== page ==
On Saturday there was some representation on stage from people from a Protestant or Unionist background, including the Rev. Karen Sethuraman, the only woman Baptist Minister in Ireland whose passion for reconciliation came through in a discussion alongside Ben Collins, a former Ulster Unionist who has written a new book 'Irish Unity, Time to Prepare'.

Two young men in their 20s from Belfast, Andrew Clarke and Peter Adair appeared in a video discussing how Brexit and the 2012 flag protests had made them rethink the beliefs they were brought up in, and they now see a United Ireland as more in tune with their feelings on progressive issues.

One wonders how many in their age group feel the same way but don’t feel they can put their head above the parapet because of the opprobrium from their 'own side'. Or worse, personal abuse.

It would seem that the old attitude among factions of loyalism still applies, you’re with us or against us, you’re loyal or Lundy.

Many of those in attendance were subjected to public jibes by politicians and commentators of being “gullible” or “useful idiots”. Indeed, they are accused of being weak when in actual fact they are having the courage of their convictions.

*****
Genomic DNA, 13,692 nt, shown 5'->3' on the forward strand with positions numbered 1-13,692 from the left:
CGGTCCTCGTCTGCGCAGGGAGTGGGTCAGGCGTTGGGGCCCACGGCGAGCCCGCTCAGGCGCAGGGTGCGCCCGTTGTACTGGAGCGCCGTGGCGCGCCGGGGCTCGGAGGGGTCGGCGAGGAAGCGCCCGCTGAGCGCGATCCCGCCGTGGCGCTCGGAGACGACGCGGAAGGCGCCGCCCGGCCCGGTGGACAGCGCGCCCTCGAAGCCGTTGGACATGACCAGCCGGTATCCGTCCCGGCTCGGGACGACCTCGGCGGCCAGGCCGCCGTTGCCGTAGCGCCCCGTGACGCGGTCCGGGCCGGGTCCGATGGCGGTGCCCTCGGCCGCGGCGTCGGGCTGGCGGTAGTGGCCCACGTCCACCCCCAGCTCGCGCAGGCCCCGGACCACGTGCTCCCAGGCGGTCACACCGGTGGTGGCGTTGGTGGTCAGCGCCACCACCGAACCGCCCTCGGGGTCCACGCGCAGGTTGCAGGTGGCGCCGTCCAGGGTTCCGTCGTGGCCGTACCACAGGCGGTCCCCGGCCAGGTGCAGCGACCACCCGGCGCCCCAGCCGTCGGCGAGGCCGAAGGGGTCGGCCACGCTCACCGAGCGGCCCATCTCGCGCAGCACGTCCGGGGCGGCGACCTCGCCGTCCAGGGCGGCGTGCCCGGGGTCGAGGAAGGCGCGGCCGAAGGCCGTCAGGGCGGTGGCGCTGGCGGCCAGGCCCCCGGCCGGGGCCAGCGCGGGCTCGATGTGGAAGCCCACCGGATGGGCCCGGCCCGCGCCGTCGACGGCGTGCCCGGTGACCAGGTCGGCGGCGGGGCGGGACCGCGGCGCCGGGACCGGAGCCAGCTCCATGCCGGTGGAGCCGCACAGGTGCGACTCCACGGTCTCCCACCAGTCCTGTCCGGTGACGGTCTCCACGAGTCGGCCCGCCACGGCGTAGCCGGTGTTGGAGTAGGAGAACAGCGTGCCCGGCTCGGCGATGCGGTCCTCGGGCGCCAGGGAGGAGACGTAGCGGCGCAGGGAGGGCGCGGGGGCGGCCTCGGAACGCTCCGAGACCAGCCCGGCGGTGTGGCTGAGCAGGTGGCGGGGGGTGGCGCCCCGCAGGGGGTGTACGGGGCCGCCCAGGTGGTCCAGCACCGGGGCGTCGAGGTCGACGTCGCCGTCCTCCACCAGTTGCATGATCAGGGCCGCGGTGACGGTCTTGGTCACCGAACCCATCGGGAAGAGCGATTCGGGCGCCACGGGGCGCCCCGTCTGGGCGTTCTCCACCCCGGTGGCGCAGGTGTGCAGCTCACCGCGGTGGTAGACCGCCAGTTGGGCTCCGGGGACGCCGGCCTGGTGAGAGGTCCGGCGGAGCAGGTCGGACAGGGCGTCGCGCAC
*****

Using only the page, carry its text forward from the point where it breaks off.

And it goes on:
Nesbitt’s public profile ensured he got most of the digs; including one post of a picture of him in a Northern Ireland football jersey supporting the team with the message: “Spare us this from now on.” Apparently, you have to follow a certain political line to support Norn Iron.

Yet, some of the things Jimmy Nesbitt said were challenging for the audience, including a call to stop using language that is incendiary.

“I suppose to many from my background, talk of a united Ireland is difficult. But the conversation is out there,” he said. “I prefer something like a new Union of Ireland where people from the North, particularly from my tradition, would feel that they have their identity – that it is in no way threatened, that they have an equal voice, that they are part of a society that is progressive, inclusive, diverse.”

And, for the pedantic, who focus in on him saying “the North”, he also used the term Northern Ireland.

Nesbitt also raised his ongoing support for victims of the Troubles, for whom he has previously campaigned for a pension. And he specifically spoke about the 'Disappeared' at the conference; two days later, in support of the McVeigh family, he was at a new search for Columba McVeigh, shot dead almost 50 years ago.